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Poor Man's Guide to Recovering a Soft Side Cab Doorcab cab door soft side soft side cab
When I bought my Steiner S-20, it was missing the left side cab door. I was glad to find something with a cab and figured I could make the door...
The doors are soft-sided, and use clear vinyl and black vinyl fabric sewn around a frame of 5/8" round steel rod. There's an excellent website called Sail Right that has numerous videos on how to sew up canvas tops and doors for boats, but the principles are the same for a tractor door.
I made the door up from square 3/4" tubing--a lot of effort to get all the angles right, etc. Due to an impending major snow storm, I needed to find something fast for a covering material, and that required little in the way of equipment.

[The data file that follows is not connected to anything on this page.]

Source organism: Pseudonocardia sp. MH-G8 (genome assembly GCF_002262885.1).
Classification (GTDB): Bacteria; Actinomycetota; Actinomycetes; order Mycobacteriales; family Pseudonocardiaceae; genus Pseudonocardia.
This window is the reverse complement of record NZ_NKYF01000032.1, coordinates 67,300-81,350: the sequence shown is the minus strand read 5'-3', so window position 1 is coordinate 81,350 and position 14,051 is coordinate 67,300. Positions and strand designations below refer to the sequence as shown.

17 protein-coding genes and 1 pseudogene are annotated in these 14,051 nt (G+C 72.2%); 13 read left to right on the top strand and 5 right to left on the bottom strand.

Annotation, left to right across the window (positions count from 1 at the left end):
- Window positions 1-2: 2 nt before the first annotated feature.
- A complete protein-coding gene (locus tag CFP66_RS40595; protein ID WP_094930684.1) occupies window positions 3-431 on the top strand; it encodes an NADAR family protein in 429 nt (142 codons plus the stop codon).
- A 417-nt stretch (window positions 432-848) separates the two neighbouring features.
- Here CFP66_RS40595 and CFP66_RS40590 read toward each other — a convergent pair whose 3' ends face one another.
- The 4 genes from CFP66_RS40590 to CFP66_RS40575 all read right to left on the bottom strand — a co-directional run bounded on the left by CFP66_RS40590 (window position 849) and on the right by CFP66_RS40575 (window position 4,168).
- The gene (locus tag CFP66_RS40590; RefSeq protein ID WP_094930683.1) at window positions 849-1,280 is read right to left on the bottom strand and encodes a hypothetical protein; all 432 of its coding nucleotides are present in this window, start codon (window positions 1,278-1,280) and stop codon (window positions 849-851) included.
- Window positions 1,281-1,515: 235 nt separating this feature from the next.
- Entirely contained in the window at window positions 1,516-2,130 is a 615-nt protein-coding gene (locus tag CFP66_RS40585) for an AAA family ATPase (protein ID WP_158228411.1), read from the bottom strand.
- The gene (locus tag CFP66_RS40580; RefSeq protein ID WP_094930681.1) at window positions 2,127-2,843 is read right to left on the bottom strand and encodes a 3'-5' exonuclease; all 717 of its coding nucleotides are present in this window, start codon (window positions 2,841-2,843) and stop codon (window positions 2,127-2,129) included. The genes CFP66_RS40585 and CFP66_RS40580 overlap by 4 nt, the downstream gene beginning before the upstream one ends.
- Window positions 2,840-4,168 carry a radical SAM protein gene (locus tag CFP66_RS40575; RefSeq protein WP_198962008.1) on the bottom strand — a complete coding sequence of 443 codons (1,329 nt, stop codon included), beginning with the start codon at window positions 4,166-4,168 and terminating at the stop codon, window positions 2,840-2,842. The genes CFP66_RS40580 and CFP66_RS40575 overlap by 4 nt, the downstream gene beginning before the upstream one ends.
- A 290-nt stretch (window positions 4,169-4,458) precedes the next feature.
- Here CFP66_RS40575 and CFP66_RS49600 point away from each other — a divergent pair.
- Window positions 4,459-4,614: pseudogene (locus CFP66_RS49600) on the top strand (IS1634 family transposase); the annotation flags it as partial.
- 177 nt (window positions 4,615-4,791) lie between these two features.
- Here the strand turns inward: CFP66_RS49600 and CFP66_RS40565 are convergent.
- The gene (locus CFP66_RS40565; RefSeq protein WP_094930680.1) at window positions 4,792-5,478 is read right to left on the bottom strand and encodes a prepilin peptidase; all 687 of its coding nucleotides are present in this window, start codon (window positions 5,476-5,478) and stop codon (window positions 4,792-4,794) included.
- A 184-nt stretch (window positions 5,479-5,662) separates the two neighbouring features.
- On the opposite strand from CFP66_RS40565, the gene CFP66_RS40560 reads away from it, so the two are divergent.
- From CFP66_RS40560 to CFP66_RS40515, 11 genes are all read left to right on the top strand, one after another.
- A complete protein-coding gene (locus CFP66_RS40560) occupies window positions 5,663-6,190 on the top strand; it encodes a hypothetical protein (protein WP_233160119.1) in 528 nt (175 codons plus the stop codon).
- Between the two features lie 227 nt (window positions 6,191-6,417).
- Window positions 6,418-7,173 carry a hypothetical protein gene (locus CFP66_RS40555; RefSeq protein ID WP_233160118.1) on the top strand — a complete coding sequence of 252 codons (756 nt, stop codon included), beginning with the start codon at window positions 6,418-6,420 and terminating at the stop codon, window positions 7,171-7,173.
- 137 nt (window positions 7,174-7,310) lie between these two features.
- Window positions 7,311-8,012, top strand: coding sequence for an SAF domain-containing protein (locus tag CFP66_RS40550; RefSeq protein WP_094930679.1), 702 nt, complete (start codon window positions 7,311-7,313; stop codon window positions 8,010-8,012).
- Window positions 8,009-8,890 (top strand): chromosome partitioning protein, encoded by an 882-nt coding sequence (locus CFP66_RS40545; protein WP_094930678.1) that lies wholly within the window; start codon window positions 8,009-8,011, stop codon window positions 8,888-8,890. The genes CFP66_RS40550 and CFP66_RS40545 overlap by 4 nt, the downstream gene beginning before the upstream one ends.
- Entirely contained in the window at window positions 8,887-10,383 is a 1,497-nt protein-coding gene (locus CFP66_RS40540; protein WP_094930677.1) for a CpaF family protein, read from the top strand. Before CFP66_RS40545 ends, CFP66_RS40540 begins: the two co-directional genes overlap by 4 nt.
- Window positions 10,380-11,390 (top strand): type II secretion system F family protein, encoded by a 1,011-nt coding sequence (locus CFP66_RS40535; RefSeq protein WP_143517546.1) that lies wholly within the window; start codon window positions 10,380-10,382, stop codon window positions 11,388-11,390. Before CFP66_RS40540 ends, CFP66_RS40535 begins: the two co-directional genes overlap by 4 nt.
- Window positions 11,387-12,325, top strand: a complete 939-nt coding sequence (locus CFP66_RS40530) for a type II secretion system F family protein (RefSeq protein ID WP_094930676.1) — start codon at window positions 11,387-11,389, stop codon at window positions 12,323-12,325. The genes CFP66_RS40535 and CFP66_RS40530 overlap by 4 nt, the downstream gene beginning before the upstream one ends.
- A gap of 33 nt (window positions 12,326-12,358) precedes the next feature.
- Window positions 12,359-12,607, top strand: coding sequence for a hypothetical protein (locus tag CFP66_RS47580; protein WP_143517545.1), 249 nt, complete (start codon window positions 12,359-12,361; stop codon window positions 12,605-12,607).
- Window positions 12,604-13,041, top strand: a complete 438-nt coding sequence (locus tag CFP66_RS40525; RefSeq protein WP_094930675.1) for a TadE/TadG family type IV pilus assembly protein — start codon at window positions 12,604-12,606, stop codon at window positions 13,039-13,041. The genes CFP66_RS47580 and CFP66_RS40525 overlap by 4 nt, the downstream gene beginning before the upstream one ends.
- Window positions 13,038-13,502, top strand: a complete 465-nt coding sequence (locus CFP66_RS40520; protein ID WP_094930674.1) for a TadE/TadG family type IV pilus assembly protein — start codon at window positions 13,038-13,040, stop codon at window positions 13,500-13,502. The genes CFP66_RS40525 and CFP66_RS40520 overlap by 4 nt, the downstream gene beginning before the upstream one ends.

The idea I hit upon was to use some clear vinyl I filched from the wife--the same type you can find in fabric stores, etc., and stretch it around the door frame.
Then came the challenge of how to keep it fastened...
The idea came to use the large alligator-type paper clips--you know, the ones made of U-shaped spring steel with two wire handles you press together.
I went to a local office supply, and bought two boxes of large clips (12 in each box) for under $11 dollars total.
At first I tried to cut out for the corners, but soon found I could just fold the corners together and the clip would hold them. I then folded the handles flat so they wouldn't interfere with the door frame... Or, by swinging the handles around so they lie flat against each other, you can squeeze the handle sides together and remove them from the clip altogether.
Total time from start to finish--less than an hour.
Total Cost-- about $20, counting the vinyl and the paper clips
I know this isn't the prettiest door out there, but when pennies are tight, this will get you through the winter. One advantage of this method is that you can see through the door down to the bottom--helpful when working in tight places.
Hope this was helpful,
- Stroud, 29 Chev, grattone and 1 other said thanks